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How to prune a honeysuckle bush

Updated April 17, 2017

There are two types of honeysuckle -- bush honeysuckle and vine-like plants. The bush variety is often found in gardens, whereas the wild plants grow more commonly in woodland. This deciduous shrub blooms from April until June and will usually get to a height of 4.6 metres (15 feet). Its sweet-smelling flowers attract hummingbirds and butterflies throughout its blooming season, and it makes an attractive hedge for any garden. Pruning a honeysuckle bush is very basic, requiring a sharp pair of cutters and a few minutes of your time.

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Prune as soon as the blooming period is over, usually the end of June, no later than mid-July. A honeysuckle bush blooms on last year's growth, or, as it's called, "old wood." New growth will begin to appear right after pruning through early spring, therefore it's important not to prune this bush in the winter or early spring, which cuts away the growth necessary for it to bloom.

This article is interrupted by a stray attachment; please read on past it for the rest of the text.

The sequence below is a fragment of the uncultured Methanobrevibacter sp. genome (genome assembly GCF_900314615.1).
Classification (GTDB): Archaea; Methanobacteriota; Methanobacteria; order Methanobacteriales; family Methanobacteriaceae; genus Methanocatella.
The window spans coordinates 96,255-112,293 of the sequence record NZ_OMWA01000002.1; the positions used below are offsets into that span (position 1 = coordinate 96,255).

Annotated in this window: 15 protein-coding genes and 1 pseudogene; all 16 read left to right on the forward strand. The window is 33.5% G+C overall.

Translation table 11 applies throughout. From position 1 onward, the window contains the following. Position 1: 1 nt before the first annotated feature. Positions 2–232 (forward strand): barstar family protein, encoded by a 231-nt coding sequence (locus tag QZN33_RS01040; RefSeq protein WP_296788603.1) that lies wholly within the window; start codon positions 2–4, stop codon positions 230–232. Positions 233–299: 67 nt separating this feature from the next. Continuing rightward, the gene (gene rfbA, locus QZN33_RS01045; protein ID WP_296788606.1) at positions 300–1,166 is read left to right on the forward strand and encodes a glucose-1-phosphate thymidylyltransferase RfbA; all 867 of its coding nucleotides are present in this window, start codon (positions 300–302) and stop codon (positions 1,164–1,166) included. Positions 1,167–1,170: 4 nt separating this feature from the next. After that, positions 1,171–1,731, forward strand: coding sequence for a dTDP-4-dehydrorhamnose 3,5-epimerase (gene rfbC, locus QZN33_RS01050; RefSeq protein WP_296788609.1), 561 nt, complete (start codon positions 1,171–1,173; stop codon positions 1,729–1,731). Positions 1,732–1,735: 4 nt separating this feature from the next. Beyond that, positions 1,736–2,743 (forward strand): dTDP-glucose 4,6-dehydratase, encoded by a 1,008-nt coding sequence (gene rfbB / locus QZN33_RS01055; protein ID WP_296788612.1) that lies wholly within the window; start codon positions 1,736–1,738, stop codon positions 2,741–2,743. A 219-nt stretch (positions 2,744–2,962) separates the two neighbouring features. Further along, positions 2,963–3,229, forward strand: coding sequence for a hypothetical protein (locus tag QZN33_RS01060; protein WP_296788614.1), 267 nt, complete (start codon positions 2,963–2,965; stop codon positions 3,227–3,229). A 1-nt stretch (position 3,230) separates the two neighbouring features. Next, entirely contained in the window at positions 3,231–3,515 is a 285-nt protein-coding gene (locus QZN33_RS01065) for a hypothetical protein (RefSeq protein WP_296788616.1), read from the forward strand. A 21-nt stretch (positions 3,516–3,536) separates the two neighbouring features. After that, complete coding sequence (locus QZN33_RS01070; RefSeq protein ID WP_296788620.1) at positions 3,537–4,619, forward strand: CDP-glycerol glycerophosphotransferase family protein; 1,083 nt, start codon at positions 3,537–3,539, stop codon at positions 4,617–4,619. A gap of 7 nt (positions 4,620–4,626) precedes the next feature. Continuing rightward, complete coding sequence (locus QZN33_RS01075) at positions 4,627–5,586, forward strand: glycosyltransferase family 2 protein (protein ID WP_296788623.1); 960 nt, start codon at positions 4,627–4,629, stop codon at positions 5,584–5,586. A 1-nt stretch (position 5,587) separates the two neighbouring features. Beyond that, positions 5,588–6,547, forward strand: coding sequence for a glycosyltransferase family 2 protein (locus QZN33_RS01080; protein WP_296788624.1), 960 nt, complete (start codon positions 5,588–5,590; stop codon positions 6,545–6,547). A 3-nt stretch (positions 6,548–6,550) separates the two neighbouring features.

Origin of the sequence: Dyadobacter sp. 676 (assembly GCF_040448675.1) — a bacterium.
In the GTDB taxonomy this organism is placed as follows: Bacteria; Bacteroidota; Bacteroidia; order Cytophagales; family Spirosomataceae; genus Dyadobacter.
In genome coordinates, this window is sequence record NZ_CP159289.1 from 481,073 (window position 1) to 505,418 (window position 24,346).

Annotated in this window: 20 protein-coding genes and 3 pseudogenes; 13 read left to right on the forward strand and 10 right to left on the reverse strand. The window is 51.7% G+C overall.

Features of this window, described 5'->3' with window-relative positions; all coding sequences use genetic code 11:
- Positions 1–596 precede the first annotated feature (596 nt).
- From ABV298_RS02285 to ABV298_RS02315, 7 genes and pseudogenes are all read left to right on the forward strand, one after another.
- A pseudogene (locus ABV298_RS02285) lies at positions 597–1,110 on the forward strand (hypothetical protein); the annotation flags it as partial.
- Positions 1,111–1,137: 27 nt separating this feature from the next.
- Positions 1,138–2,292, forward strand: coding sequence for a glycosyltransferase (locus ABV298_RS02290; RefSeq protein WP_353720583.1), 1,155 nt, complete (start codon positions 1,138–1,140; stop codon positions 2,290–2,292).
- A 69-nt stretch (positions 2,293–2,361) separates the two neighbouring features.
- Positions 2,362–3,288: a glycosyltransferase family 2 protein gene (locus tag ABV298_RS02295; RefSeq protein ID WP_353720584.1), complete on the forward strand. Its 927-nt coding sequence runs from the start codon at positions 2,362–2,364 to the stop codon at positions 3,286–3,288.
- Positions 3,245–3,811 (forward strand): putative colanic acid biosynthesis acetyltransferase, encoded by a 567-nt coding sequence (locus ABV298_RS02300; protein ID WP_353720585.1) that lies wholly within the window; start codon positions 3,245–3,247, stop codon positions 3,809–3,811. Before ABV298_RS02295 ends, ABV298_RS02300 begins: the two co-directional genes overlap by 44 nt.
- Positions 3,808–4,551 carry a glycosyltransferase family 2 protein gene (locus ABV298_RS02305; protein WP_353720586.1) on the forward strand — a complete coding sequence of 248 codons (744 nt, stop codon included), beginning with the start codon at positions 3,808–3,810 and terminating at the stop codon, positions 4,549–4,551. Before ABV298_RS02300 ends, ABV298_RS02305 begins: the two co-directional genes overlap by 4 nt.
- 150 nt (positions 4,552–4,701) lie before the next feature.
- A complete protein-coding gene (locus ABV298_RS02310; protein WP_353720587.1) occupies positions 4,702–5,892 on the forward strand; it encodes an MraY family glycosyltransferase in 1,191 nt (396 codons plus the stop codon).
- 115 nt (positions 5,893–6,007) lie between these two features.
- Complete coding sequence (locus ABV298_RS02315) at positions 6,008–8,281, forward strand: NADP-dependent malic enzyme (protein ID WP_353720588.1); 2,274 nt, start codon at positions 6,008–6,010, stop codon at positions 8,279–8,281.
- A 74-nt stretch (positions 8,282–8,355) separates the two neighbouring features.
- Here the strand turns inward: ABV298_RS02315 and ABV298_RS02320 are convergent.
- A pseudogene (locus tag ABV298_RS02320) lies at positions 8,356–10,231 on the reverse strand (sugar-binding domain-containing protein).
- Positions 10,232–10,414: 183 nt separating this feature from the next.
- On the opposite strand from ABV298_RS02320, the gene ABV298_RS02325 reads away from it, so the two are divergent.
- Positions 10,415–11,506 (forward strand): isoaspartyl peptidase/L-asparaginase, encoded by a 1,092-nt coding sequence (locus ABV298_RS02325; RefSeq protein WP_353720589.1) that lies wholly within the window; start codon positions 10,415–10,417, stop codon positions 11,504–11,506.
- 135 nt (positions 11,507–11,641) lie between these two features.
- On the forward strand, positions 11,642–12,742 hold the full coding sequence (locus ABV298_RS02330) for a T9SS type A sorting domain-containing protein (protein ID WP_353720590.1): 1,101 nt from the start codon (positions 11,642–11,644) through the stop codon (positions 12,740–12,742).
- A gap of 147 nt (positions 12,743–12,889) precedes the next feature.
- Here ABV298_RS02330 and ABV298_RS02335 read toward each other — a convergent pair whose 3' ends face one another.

Cut at 45 degrees, cutting downwards diagonally. Make the cut about 125 cm (1/4 inch) in front of the bud, which allows water to run off the cut area and keeps disease and rot from forming. Do not cut any further away from the bud or you will create a stump. Use well-sharpened pruning shears or clippers to avoid tearing the delicate branches.

Cut away old dead wood any time of the year. This does not affect the blooming period. Cut the dead wood clear down to ground level; do not leave a stump.

Prune severely every couple of years to encourage lots of new growth. To do this, prune back to the last bud on each branch, cutting back the branches fairly low to the ground. Prune at the end of summer at the latest to allow time for new growth to form on the bush. There may be fewer blooms that spring, but the following year will see an abundance of blooms.

Warning

Do not try to grow the vine-like variety as it becomes like a weed that is hard to get rid of.

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About the Author

Amy Hannaford teaches childbirth education classes and a healthy pregnancy series in Southern Oregon. Hannaford holds an Associate of Arts degree, a certificate in medical assisting, and has been a childbirth educator and birth doula for 20 years. She has been writing articles for Demand Media since 2008.

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